Freedom and streamlined focus don't often get along on jazz recordings, but when they do, it can make for an inspired outing. Trombonist John Yao managed to merge these divergent pathways into a single direction on his debut album, creating a flavorful feast for the senses. Yao's music is teeming with danger and uncertainty, yet it all seems to go down much smoother than a lot of material made with a similar recipe. This is due, in large part, to his understanding of aural tolerance and breaking points related to such matters. His music can be challenging for sure, but he never resorts to self-indulgent run-on runs.
Yao, a product of Chicago now living in New York, has an inside-outside take on the music that's built around kaleidoscopic shifts in structure, style and individual solo expressions. A mysterious, "Lonely Woman"-like séance may morph into a swinger ("Divisions") or a slow joint built atop a hip and grounding bass riff may suddenly be swept up into accelerando-driven madness ("Snafu"); Yao's "you never know what's next" philosophy keeps things interesting throughout.
Everybody keeps their eyes forward on the gentler material, like the waltzing "For NDJ," which contains a memorable solo from bassist Leon Boykins
, and the soothing "Shorter Days," which features Yao's most lyrical playing at the outset, but they wander and go off on tangents elsewhere. Yao and saxophonist Jon Irabagon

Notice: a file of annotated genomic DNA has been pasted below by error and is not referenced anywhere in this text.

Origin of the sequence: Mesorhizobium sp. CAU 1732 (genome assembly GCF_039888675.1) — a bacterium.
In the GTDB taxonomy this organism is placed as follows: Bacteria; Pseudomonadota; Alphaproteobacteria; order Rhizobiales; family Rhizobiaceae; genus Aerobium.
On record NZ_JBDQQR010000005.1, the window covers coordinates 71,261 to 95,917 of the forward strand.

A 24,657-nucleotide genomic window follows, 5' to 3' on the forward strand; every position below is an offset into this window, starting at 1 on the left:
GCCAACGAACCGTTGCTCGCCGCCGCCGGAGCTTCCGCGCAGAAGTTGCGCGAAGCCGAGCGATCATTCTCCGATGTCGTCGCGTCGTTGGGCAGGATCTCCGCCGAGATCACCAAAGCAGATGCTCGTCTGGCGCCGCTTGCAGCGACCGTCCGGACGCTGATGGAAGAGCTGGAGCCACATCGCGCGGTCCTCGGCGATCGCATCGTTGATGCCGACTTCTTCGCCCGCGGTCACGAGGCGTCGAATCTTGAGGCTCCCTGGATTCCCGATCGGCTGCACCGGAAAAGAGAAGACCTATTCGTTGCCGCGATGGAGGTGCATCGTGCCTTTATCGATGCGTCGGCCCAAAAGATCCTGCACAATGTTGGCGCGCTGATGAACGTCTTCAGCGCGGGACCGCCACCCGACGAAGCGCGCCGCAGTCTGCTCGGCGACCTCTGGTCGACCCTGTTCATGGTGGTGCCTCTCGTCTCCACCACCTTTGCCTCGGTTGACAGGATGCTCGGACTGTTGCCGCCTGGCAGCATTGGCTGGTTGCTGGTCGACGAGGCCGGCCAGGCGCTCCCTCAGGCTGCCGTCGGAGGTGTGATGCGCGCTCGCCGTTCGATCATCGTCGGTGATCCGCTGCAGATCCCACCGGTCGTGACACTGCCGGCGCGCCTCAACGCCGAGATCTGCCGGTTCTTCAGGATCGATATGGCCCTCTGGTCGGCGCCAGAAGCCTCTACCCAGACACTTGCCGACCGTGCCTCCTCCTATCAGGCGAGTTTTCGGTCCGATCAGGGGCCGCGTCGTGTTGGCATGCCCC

, of Mostly Other People Do the Killing
fame, engage in polyphonic solo pursuits and individual excursions, while drummer William Clarke
fills the spaces between band hits, bridging the gap between conversationalist and rhythmic guidepost, and pianist Randy Ingram
shifts roles from colorist to soloist with ease and aplomb.
The leader's clean-toned, middleweight tone allows him enough strength to break through when a ruckus is taking place, but it also blends well with Irabagon in softer settings. Irabagon, who's often pegged as a puckish, avant-garde spinner of barbs, exhibits far more depth than most give him credit for. Doling out sweet lines and cutting remarks in equal measure, while nothing here matches his most left-leaning experiments, he proves to be the more far-reaching horn player on this date.
While Yao's journey is just beginning, In The Now
is a solid first step that marks him as one to watch. This is compelling music that straddles down-the-middle modernism and the great beyond.
Divisions; Funky Sunday; For NDJ; In The Now; Now Even Close; Pink Eye; Shorter Days; Snafu.
John Yao: trombone; Jon Irabagon: alto saxophone, soprano saxophone; Randy Ingram: piano, Fender Rhodes. Hammond B3 organ; Leon Boykins: bass; Will Clark: drums.